How powerful are Korean chaebols
Inside Korea: Hanjin Group (2/3)About "Nut Rage" and other signs of decay
"I hope you can handle this: She was serving macademia nuts in a bag instead of on a plate. I´m serious, I´m not making this up."
Anderson Cooper, the famous US television journalist, pokes fun at a certain Cho Hyun-ah on his program on CNN. But not just him: In December 2014, the South Korean caused laughter and smiles around the world.
Beats for the chief steward
The daughter of the CEO of Korean Air had hit the chief steward with her briefcase in a company-owned aircraft, brought him to her knees and finally ordered him out of the plane. Only because he had dared to serve Cho's macadamia nuts in their plastic packaging instead of in a bowl as prescribed. The media soon gave the scandal its own name:
"She will forever be known as the person behind nut rage. The case is popularly known as nut rage ... facing a handful of charges over the so called nut rage incidence."
In South Korea, however, the "nut-rage" incident sparked less laughter than public excitement. The population saw it as further evidence of how morally depraved the so-called chaebol families are. Chaebols, that's what the Korean-style conglomerates of companies are called, explains Christoph Heider, Head of the European Chamber of Commerce in Seoul:
"Chaebols are groups of companies that are held together through cross-shareholdings - not, as we are more familiar with in Europe or Germany, that you have a holding company, which then has the corresponding subsidiaries. The chaebols are active in different industries means you don't necessarily have a core business or core business that you focus on. "
In addition, the chaebols are all huge family dynasties - now in the third generation. The five largest of them - Samsung, LG, Hyundai, SK and Lotte - subscribe for more than half of the Korean stock index.
Cho Hyun-ah's family only belongs in the second division. Her father Cho Yang-ho heads the Hanjin Group, which, in addition to the Korean Air airline, operates a logistics company and a hotel network, among other things. The group has invested in many business areas, including as the owner of the Wilshire Grand Center, which was completed in 2017 and is the tallest building in Los Angeles at 335 meters. In addition, over 60 years ago the Hanjin Group founded an aviation university in Goyang, South Korea, which teaches students in space technology and flight logistics, among other things.
The main line of business, however, is Korean Air: With a fleet of 166 aircraft serving destinations in 44 countries, it is the largest Korean airline. It employs over 20,000 people and generated net income of $ 850 million in 2017.
The problem of the third generation of companies
Chaebols like the Hanjin group once embodied the national pride of a country that has slaved its way from a bitterly poor agricultural state to the eleventh largest economy. However, the third generation of family dynasties is particularly conspicuous for violating the law and abuse of power. Like the Cho family from the "Nut-rage" scandal.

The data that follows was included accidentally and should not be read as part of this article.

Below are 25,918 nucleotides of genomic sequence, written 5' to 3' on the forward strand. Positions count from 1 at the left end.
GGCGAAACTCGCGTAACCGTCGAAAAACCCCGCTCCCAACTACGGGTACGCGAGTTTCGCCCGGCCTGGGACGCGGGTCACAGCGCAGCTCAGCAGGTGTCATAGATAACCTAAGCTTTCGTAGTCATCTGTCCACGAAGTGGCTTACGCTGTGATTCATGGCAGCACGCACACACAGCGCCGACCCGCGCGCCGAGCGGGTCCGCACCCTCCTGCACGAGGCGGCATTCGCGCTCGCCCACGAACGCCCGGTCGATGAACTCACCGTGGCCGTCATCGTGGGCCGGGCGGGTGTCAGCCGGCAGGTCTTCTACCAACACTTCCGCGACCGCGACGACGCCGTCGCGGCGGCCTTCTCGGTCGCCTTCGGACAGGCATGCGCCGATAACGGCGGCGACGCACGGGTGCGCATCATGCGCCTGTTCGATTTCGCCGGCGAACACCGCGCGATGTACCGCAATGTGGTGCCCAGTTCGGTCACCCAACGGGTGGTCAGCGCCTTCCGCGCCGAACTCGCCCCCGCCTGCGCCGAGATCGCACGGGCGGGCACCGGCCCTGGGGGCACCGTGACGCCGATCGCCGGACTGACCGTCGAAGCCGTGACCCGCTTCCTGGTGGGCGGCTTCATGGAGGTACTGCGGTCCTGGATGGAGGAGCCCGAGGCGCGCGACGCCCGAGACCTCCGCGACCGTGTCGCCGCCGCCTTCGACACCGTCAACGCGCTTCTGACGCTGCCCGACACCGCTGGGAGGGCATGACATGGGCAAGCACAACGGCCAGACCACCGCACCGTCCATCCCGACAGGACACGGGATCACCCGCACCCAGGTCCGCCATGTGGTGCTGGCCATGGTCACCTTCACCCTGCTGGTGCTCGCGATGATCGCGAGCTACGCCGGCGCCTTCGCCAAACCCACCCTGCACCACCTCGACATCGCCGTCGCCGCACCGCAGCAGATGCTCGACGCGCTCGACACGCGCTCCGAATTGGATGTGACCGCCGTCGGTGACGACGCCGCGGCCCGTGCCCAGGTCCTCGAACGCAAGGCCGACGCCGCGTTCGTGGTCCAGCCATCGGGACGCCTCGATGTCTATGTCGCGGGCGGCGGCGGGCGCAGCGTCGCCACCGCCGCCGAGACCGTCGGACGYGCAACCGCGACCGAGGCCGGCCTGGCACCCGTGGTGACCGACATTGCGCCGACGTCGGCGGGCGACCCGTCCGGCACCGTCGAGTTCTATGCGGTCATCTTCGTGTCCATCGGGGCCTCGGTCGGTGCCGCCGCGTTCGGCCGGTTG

Last April, Cho Hyun-ah's younger sister had to answer in court for losing her composure at a company meeting and throwing a glass of water at an employee. At the same time, a video recording of the mother of the Cho sisters appeared. You can see the elderly lady on the construction site of a company hotel in anger attacking an employee.
US author Geoffrey Cain has been researching the Korean chaebol families for years. He says:
"The Hanjin family is notorious for their bad behavior. The third generation of chaebols is simply out of control, there have also been other scandals, for example with the Hanhwa group. This problem particularly affects the chaebols, who are not so well known internationally The founding families behave like capitalist aristocrats and can basically do what they want. A look at the files shows that the courts usually let them go in the end. "
Incidents like the "Nut-rage" scandal have shaken the attitude of Koreans towards their corporate elite. Author Cain describes it as a kind of love-hate relationship:
"The fact is that the chaebols have more power in South Korea than ever before. South Koreans depend on them for their jobs - and yet they hate the chaebols because they have so much power."
The acceptance of the chaebols is falling
Especially among the political left, the attitude has prevailed that the large conglomerates of the country benefit immensely from tax breaks, but no longer give them back enough to society.
When he took office in May 2017, South Korean President Moon Jae-in promised to curtail the dominance of the chaebols, as they would prevent an economic middle class from flourishing. So far he has not had any notable success in this area.
"I would not restrict the economic power of the chaebols, but the Korean government has to be strong enough to launch laws that may be against the chaebols - if it is in the general interest of the country," says Christoph Heider from the European Chamber of Commerce in Seoul.
However, US author Cain does not believe that President Moon will reform the chaebol. They are too powerful for that. Still, he predicts a bleak future for Korean conglomerates:
"The structure of the chaebols - and with it the structure of what made South Korea economically successful - has practically remained the same for the past 30 years. Just imagine if America, Germany or England were still targeting exactly the same thing Trust the economic model as they did in the eighties. "
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